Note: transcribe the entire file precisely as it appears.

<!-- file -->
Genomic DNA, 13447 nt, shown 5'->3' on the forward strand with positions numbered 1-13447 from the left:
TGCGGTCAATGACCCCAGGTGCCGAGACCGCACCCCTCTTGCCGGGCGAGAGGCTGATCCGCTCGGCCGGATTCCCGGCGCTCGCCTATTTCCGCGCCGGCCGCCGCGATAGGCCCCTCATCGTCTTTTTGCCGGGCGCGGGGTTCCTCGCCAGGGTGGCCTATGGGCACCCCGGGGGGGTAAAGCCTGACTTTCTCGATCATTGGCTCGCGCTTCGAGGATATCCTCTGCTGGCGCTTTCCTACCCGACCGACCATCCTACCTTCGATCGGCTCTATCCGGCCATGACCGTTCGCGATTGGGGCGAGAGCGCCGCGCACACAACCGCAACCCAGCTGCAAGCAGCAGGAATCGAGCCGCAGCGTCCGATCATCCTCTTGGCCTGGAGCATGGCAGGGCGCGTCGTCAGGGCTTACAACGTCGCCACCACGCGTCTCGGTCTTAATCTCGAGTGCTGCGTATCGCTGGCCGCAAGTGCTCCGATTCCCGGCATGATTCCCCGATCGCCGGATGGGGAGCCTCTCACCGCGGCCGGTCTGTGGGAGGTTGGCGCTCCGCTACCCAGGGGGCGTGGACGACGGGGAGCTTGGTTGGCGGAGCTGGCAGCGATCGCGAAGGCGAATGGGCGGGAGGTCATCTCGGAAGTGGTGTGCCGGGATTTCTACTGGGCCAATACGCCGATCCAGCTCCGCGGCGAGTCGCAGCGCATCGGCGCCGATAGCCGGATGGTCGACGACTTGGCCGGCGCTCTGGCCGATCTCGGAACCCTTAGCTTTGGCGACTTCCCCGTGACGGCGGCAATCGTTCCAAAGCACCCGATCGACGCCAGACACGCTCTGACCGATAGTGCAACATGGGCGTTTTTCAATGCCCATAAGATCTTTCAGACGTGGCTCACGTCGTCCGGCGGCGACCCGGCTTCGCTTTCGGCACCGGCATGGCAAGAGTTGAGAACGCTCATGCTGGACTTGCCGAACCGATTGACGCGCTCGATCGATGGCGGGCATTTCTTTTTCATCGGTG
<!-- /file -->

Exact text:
Genomic DNA, 13447 nt, shown 5'->3' on the forward strand with positions numbered 1-13447 from the left:
TGCGGTCAATGACCCCAGGTGCCGAGACCGCACCCCTCTTGCCGGGCGAGAGGCTGATCCGCTCGGCCGGATTCCCGGCGCTCGCCTATTTCCGCGCCGGCCGCCGCGATAGGCCCCTCATCGTCTTTTTGCCGGGCGCGGGGTTCCTCGCCAGGGTGGCCTATGGGCACCCCGGGGGGGTAAAGCCTGACTTTCTCGATCATTGGCTCGCGCTTCGAGGATATCCTCTGCTGGCGCTTTCCTACCCGACCGACCATCCTACCTTCGATCGGCTCTATCCGGCCATGACCGTTCGCGATTGGGGCGAGAGCGCCGCGCACACAACCGCAACCCAGCTGCAAGCAGCAGGAATCGAGCCGCAGCGTCCGATCATCCTCTTGGCCTGGAGCATGGCAGGGCGCGTCGTCAGGGCTTACAACGTCGCCACCACGCGTCTCGGTCTTAATCTCGAGTGCTGCGTATCGCTGGCCGCAAGTGCTCCGATTCCCGGCATGATTCCCCGATCGCCGGATGGGGAGCCTCTCACCGCGGCCGGTCTGTGGGAGGTTGGCGCTCCGCTACCCAGGGGGCGTGGACGACGGGGAGCTTGGTTGGCGGAGCTGGCAGCGATCGCGAAGGCGAATGGGCGGGAGGTCATCTCGGAAGTGGTGTGCCGGGATTTCTACTGGGCCAATACGCCGATCCAGCTCCGCGGCGAGTCGCAGCGCATCGGCGCCGATAGCCGGATGGTCGACGACTTGGCCGGCGCTCTGGCCGATCTCGGAACCCTTAGCTTTGGCGACTTCCCCGTGACGGCGGCAATCGTTCCAAAGCACCCGATCGACGCCAGACACGCTCTGACCGATAGTGCAACATGGGCGTTTTTCAATGCCCATAAGATCTTTCAGACGTGGCTCACGTCGTCCGGCGGCGACCCGGCTTCGCTTTCGGCACCGGCATGGCAAGAGTTGAGAACGCTCATGCTGGACTTGCCGAACCGATTGACGCGCTCGATCGATGGCGGGCATTTCTTTTTCATCGGTG